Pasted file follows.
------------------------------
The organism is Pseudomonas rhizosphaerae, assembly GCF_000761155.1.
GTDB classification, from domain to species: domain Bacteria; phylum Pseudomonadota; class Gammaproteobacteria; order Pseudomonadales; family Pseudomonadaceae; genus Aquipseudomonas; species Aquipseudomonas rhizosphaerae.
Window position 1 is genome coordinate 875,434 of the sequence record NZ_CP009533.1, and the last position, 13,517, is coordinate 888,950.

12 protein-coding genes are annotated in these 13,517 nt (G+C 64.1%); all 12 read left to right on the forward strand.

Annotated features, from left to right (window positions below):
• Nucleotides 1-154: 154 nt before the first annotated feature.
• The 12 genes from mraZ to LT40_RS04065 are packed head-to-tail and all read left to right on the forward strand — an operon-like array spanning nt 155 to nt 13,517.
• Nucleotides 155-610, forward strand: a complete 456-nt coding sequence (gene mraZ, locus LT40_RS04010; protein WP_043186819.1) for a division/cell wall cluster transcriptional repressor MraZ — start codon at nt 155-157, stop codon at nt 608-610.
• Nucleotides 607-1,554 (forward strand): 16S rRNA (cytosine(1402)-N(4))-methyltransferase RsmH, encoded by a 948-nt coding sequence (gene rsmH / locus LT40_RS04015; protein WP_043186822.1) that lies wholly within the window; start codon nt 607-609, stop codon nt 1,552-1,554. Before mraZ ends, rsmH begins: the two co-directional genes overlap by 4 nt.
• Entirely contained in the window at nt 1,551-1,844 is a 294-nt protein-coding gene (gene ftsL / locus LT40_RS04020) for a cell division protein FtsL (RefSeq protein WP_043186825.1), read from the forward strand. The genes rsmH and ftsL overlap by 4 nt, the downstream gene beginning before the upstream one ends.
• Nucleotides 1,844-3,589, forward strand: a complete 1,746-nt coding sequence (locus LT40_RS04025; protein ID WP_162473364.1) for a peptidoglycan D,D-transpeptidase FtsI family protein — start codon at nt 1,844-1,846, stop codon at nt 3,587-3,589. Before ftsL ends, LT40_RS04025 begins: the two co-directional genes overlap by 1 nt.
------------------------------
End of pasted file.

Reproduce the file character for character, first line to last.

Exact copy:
The organism is Pseudomonas rhizosphaerae, assembly GCF_000761155.1.
GTDB classification, from domain to species: domain Bacteria; phylum Pseudomonadota; class Gammaproteobacteria; order Pseudomonadales; family Pseudomonadaceae; genus Aquipseudomonas; species Aquipseudomonas rhizosphaerae.
Window position 1 is genome coordinate 875,434 of the sequence record NZ_CP009533.1, and the last position, 13,517, is coordinate 888,950.

12 protein-coding genes are annotated in these 13,517 nt (G+C 64.1%); all 12 read left to right on the forward strand.

Annotated features, from left to right (window positions below):
• Nucleotides 1-154: 154 nt before the first annotated feature.
• The 12 genes from mraZ to LT40_RS04065 are packed head-to-tail and all read left to right on the forward strand — an operon-like array spanning nt 155 to nt 13,517.
• Nucleotides 155-610, forward strand: a complete 456-nt coding sequence (gene mraZ, locus LT40_RS04010; protein WP_043186819.1) for a division/cell wall cluster transcriptional repressor MraZ — start codon at nt 155-157, stop codon at nt 608-610.
• Nucleotides 607-1,554 (forward strand): 16S rRNA (cytosine(1402)-N(4))-methyltransferase RsmH, encoded by a 948-nt coding sequence (gene rsmH / locus LT40_RS04015; protein WP_043186822.1) that lies wholly within the window; start codon nt 607-609, stop codon nt 1,552-1,554. Before mraZ ends, rsmH begins: the two co-directional genes overlap by 4 nt.
• Entirely contained in the window at nt 1,551-1,844 is a 294-nt protein-coding gene (gene ftsL / locus LT40_RS04020) for a cell division protein FtsL (RefSeq protein WP_043186825.1), read from the forward strand. The genes rsmH and ftsL overlap by 4 nt, the downstream gene beginning before the upstream one ends.
• Nucleotides 1,844-3,589, forward strand: a complete 1,746-nt coding sequence (locus LT40_RS04025; protein ID WP_162473364.1) for a peptidoglycan D,D-transpeptidase FtsI family protein — start codon at nt 1,844-1,846, stop codon at nt 3,587-3,589. Before ftsL ends, LT40_RS04025 begins: the two co-directional genes overlap by 1 nt.